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Mar 08, 2021 / 16:04

No violation of human rights in Covid-19 fight in Vietnam

International media believed that Vietnam’s approach to combating the virus deserves more recognition.

Some accusations against Vietnam’s violations of human rights in the Covid-19 fight are biased and totally ill-intentioned.

 Joy on people's faces on a street of Hanoi, where has successfully controlled novel coronavirus pandemic. Photo: Lao Dong 

Vietnam voiced against the accusations after the Human Rights Watch (HRW) repeatedly blamed the country for increased restrictions in 2020 on basic political and civil rights, especially freedom of expression and association.

HRW said in 2020, the Vietnamese government frequently punished people for criticizing the government or for joining public gatherings to promote democracy or human rights. During the Covid-19 pandemic, the Vietnamese authorities continued to harass, arrest, and imprison bloggers and activists based on bogus national security charges, it said.

The fight against Covid-19 in Vietnam and anywhere in the world requires tough measures, including the ban on public gathering as it makes virus spread quickly.

Vietnam continued the moto “fighting this pandemic, means fighting the enemy”.

Sanja Ivic said in “Vietnam’s Response to the COVID-19 Outbreak” published on Asian Bioethics Review (ABR), an Asia-based international academic journal, that Vietnam’s response to the Covid-19 pandemic as an example of good ethical practice in dealing with the outbreak. Vietnam’s action is in accordance with the ethics of care, which emphasizes solidarity and responsibility.

Vietnam’s approach to the Covid-19 pandemic is also in accordance with the third generation of human rights that promote solidarity and responsibilities towards the community. A full implementation of human rights requires more emphasis on responsibilities, especially in the time of crisis, the author noted.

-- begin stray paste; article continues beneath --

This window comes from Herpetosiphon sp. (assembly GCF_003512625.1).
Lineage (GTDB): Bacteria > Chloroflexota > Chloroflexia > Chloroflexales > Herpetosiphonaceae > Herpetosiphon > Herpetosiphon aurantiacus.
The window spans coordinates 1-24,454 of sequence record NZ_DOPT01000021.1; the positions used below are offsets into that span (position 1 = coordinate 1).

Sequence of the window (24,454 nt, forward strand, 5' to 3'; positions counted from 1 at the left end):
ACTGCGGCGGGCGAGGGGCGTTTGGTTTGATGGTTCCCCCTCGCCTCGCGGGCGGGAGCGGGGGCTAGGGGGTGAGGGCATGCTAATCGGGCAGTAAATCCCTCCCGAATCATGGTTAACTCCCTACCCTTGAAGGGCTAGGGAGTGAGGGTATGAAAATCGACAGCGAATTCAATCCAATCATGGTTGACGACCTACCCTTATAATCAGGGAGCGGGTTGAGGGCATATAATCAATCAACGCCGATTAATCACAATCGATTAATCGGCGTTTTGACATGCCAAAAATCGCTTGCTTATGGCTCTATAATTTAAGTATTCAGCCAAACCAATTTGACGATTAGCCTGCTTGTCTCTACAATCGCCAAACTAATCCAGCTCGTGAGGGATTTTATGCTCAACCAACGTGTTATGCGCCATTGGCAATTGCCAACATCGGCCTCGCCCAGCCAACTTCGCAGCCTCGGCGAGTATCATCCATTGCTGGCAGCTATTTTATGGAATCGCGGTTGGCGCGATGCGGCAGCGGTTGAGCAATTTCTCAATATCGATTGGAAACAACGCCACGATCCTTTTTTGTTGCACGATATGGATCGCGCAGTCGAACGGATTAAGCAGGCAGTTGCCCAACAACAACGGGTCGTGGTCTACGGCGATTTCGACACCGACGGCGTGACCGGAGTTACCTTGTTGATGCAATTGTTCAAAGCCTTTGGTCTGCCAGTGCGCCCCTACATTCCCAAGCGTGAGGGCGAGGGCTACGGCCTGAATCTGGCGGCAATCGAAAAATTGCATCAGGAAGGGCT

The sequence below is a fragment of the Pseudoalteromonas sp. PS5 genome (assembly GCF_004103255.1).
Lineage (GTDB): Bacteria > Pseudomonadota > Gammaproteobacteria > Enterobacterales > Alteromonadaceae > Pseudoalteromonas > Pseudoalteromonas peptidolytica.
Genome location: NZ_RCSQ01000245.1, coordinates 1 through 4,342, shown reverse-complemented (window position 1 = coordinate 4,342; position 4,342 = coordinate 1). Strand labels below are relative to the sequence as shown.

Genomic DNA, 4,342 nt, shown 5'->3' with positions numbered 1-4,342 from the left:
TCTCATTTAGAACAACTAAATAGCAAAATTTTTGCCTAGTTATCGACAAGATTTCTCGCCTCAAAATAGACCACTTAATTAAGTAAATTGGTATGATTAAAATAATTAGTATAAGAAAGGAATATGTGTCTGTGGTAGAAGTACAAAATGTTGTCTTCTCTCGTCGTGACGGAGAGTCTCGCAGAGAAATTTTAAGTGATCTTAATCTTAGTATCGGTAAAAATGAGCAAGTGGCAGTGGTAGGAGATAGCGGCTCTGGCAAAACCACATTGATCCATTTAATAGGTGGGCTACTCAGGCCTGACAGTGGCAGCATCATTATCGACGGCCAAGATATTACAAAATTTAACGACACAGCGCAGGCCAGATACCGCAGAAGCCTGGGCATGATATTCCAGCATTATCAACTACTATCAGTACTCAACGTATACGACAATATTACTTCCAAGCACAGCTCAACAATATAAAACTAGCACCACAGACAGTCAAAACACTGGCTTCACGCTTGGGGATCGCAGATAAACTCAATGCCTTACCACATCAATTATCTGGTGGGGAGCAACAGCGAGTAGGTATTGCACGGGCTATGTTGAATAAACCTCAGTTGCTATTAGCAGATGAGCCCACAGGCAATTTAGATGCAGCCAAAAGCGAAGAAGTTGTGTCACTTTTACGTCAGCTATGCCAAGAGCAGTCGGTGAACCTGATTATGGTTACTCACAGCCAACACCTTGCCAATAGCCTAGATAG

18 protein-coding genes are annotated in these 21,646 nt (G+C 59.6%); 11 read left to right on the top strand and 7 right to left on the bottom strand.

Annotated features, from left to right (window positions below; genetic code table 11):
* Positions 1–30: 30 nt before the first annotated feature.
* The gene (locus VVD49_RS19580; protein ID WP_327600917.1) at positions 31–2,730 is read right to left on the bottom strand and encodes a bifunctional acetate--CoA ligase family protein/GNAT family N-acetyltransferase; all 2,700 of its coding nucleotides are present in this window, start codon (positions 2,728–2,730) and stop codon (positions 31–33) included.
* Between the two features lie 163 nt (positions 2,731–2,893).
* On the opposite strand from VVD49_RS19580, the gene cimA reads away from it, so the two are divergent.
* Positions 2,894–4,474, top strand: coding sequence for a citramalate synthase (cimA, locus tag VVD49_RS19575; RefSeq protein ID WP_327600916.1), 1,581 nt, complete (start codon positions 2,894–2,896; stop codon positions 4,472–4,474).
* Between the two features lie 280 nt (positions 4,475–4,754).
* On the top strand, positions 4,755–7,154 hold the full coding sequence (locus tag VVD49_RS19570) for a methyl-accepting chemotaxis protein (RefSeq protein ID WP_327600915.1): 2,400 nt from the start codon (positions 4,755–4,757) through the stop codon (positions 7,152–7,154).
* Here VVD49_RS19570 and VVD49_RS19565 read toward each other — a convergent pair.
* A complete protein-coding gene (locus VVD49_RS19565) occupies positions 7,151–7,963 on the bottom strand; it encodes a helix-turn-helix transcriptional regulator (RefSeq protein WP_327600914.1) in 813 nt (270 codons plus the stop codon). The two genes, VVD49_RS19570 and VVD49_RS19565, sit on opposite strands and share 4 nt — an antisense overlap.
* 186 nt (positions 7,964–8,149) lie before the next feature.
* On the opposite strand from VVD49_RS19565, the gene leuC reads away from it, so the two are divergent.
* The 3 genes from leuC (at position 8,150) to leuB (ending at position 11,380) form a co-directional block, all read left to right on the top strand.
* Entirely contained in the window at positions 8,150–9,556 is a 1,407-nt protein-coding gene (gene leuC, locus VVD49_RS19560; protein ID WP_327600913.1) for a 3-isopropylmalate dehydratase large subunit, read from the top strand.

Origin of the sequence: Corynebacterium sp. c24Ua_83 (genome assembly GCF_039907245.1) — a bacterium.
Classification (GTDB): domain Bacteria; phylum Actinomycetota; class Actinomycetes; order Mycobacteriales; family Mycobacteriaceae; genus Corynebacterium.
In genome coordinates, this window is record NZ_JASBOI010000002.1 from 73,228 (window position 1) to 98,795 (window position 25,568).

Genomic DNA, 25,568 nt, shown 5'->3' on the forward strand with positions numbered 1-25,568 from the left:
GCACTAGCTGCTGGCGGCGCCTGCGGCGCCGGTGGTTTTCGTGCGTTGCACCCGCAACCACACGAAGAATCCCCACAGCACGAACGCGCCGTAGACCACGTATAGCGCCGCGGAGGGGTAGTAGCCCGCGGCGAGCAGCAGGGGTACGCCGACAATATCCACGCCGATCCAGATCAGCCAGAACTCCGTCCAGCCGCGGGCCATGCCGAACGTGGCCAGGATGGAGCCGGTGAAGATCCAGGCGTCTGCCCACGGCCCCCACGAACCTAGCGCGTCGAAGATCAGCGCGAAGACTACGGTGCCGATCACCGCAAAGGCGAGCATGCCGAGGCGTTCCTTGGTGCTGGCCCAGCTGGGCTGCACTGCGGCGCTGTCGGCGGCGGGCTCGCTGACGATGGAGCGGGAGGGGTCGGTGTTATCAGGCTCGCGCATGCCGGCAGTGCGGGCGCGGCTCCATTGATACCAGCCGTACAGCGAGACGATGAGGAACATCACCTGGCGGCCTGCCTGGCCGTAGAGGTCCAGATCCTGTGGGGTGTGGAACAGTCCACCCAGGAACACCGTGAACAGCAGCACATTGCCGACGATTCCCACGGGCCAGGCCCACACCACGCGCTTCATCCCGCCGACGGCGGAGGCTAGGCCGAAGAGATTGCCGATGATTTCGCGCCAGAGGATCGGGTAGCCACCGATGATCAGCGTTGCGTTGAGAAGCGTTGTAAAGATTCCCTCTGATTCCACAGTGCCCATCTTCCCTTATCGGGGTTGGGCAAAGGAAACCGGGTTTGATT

As of March 8, Vietnam confirmed 2,512 infections, including 1,920 convalescents. So far, only 35 people died of Covid-19.

United Nations Resident Coordinator in Vietnam Kamal Malhotra said there’s a bias against Vietnam’s success because of its system of government, according to New York-based Business Insider. Vietnam is a socialist country under the leadership of the Vietnam Communist Party.

“There’s a lot of skepticism that the government wasn't sharing data but that is not true,” Malhotra said. “The data is recorded in real-time and there is no coercion in measures taken here.”

Business Insider said Vietnam’s approach to combating the virus deserves more recognition.

Mark A. Ashwill, Ph.D., Co-Founder & Managing Director, Capstone Vietnam, attributed Vietnam’s coronavirus success story to collectivism. He said Vietnamese people’s ability to tap into the collectivism to defeat a common enemy, even an invisible one like Covid-19 has inspired him.

John MacArthur, the US Centers for Disease Control and Prevention (CDC)’s country representative in Thailand, said “The communications I’ve had with my Vietnam team is that at this point in time, [they] don’t have any indication that those numbers are false.” “Our team up in Hanoi is working very, very closely with their Ministry of Health counterparts,” he noted.

Vietnam has made world headlines for effectively controlling the Covid-19 pandemic and maintaining economic growth, Director of Japan’s Vietnam Economic Research Institute (VERI) Hiroyuki Moribe said in an interview with Vietnam News Agency.

Meanwhile, Guy Thwaites, director of the Oxford University Clinical Research Unit/Wellcome Program in Vietnam, said “The government adopted a zero-tolerance approach to get rid of the virus.” “Basic measures were implemented, but it wasn’t easy. When people trust the government, people do what the government says,” he noted.

In another move, Ambassador Le Thi Tuyet Mai, Vietnam’s Permanent Representative to the United Nations, the World Trade Organization and other International Organizations in Geneva, said the country has made efforts in promoting human rights, including children’s rights, the rights of people with disabilities, cultural rights and food rights.

She said at the 46th Session of the UN Human Rights Council held on March 1-5 that Vietnam has contained the virus and maintained economic growth with support prioritized to vulnerable groups, showing Vietnam’s commitments to implementing international treaties on human rights that the country is a signatory.